Following on from previous posts we’ve written about the hazards of fly tipping and illegal waste disposal, we thought it appropriate to draw your attention to a couple of articles we’ve seen recently. There have been many reports of the contributing factors which lead to increasing numbers and startling figures involving tipping both close to home and further afield.
The Star reported back in February about a man in Pitsmoor, Sheffield that discovered a large amount of rubbish tipped on the side of the road. He claimed that the rubbish was attracting rats and was becoming an environmental health hazard. We’ve spoken about Sheffield being hit particularly badly by fly tippers and this, sadly, is just one example of the way that it is affecting residents.
It has been said that the cuts to the city’s waste removal services has caused the surge in illegal tipping numbers. Weekly household bin collections have dropped from a weekly occurrence to fortnightly, and this 50% reduction in collections, it’s been claimed, has resulted in a 180% increase in fly tipping incidents. Last year there were 576 cases compared with 204 in the previous year. It is expected that this number will rise in the coming year too.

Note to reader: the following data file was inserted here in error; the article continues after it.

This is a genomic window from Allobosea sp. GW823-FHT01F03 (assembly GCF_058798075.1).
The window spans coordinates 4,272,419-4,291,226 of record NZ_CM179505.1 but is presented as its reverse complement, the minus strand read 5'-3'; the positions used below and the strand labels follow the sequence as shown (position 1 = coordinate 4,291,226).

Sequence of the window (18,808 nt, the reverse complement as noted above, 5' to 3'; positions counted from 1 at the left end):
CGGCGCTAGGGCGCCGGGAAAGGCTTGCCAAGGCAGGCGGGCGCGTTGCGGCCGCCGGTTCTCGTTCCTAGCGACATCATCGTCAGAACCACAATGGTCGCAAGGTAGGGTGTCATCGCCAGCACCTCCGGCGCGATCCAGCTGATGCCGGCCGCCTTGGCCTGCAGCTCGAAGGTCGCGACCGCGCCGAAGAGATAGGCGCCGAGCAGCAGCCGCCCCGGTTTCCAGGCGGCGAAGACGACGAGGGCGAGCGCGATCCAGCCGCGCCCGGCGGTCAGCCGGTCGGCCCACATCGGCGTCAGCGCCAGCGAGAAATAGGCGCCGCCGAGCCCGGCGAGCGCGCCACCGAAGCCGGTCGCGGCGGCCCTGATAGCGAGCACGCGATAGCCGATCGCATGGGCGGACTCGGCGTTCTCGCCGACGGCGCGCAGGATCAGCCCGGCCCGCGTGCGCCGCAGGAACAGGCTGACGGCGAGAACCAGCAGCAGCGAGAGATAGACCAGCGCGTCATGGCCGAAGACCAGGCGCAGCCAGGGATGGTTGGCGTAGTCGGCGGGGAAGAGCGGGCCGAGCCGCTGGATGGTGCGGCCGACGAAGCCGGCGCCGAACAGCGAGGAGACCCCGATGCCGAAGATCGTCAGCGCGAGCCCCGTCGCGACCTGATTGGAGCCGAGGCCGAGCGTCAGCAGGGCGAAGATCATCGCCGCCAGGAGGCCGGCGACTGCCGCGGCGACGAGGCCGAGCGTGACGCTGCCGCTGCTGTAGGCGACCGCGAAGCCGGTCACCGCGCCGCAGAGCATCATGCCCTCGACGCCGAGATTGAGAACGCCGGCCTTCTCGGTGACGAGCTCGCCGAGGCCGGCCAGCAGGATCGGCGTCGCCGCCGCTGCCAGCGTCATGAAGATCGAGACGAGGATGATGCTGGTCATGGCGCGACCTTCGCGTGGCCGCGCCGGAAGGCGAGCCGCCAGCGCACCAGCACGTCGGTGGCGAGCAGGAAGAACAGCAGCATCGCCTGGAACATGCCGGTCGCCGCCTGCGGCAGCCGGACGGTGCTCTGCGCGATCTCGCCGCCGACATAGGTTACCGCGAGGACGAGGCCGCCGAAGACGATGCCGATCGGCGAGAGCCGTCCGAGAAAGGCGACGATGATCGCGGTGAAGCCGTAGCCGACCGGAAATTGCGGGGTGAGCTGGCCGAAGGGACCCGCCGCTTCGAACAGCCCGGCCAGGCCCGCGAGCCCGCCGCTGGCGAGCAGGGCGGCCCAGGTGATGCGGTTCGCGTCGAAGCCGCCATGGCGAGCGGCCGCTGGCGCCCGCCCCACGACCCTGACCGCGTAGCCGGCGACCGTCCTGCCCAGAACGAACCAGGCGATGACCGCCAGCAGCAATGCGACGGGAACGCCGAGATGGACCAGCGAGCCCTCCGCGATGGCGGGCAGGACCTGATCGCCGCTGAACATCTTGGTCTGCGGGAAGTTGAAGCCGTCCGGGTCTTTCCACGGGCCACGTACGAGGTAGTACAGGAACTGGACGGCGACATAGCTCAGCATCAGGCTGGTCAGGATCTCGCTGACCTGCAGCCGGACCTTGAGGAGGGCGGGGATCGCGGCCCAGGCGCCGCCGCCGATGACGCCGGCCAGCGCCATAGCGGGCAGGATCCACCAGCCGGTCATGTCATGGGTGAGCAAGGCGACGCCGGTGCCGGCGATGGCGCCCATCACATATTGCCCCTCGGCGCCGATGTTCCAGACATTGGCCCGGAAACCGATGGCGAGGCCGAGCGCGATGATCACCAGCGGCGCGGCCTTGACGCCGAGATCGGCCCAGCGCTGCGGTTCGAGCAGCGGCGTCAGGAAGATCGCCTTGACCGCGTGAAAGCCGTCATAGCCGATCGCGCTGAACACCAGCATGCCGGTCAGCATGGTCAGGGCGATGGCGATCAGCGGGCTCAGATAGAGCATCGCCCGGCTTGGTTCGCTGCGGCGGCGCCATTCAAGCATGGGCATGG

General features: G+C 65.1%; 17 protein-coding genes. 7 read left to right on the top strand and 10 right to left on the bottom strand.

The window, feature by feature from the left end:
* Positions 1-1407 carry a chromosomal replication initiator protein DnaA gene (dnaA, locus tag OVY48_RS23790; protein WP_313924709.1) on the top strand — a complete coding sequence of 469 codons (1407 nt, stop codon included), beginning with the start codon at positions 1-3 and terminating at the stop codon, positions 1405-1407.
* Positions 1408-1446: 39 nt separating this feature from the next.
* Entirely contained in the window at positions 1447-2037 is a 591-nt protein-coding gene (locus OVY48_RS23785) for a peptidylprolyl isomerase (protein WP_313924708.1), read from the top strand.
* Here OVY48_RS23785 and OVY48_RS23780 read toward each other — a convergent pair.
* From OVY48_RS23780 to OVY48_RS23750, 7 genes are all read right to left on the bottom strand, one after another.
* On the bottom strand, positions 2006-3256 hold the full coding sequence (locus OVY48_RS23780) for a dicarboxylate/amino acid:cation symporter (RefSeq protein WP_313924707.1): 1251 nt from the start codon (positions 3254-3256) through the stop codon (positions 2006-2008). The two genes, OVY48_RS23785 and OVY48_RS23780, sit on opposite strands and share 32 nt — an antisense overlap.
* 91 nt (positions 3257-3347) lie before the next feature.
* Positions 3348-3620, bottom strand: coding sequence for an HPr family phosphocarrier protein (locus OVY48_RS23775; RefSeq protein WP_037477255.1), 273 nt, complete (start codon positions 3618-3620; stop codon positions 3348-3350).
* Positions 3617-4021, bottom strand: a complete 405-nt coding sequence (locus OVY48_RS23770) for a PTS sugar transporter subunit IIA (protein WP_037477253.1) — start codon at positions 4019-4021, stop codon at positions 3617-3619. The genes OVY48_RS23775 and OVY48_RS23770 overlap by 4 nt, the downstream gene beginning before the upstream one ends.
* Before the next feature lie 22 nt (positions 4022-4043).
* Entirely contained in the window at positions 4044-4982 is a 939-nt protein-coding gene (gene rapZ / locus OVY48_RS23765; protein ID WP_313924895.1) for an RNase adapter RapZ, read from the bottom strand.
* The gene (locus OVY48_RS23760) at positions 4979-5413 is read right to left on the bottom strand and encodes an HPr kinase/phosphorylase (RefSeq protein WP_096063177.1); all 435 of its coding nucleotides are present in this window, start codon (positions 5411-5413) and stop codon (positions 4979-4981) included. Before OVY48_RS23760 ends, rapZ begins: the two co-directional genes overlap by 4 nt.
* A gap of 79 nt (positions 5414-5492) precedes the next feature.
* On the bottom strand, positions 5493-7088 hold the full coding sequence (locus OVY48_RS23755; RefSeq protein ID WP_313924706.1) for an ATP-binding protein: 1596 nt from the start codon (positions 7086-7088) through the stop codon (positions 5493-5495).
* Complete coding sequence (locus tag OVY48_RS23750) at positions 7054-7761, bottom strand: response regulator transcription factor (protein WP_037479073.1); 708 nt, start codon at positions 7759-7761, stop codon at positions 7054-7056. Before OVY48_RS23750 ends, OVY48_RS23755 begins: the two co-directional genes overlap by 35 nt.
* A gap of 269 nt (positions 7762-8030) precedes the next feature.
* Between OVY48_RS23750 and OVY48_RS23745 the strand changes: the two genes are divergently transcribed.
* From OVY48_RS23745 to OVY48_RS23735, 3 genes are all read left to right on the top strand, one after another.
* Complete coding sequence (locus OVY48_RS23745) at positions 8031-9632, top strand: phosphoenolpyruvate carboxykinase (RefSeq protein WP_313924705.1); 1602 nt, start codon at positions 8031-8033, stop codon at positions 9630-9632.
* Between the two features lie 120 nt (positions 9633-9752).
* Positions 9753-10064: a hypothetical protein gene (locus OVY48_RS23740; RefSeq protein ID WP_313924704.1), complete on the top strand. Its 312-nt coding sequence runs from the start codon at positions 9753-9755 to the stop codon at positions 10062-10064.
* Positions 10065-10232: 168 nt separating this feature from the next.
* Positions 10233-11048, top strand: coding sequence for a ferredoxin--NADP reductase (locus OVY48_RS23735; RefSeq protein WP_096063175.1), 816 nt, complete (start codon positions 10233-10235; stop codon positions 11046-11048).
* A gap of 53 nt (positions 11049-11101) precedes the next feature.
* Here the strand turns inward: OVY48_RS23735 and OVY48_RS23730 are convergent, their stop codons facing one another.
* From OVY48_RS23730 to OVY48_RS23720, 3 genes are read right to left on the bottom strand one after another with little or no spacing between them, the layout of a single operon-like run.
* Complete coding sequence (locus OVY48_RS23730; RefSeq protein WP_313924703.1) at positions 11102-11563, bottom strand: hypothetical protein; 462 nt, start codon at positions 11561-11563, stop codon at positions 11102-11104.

This problem is not just isolated to Sheffield of course, as towns and cities up and down the country are facing waste removal budget cuts, meaning that illegal acts inevitably follow. Businesses are a large source of waste crime, as they produce a lot of waste and are finding themselves unable to cope with limited disposal services. In this article we hear about the hefty disposal fees and landfill taxes that businesses must contend with. This is strained even further by government cuts, resulting in some tradesmen and companies throwing their rubbish into public spaces. Sometimes it is dumped in people’s household bins but more often than not industrial estates, country roads, fields and woodland are the main targets. This is possibly due to the secluded locations.
Again, we’d like to stress the importance of using reputable clearance companies, but also to be vigilant and report either anybody seen dumping waste in public spaces, or conducting illegal operations. If you’d like more information on the damage fly tipping causes to the environment, have a look at our earlier post, here.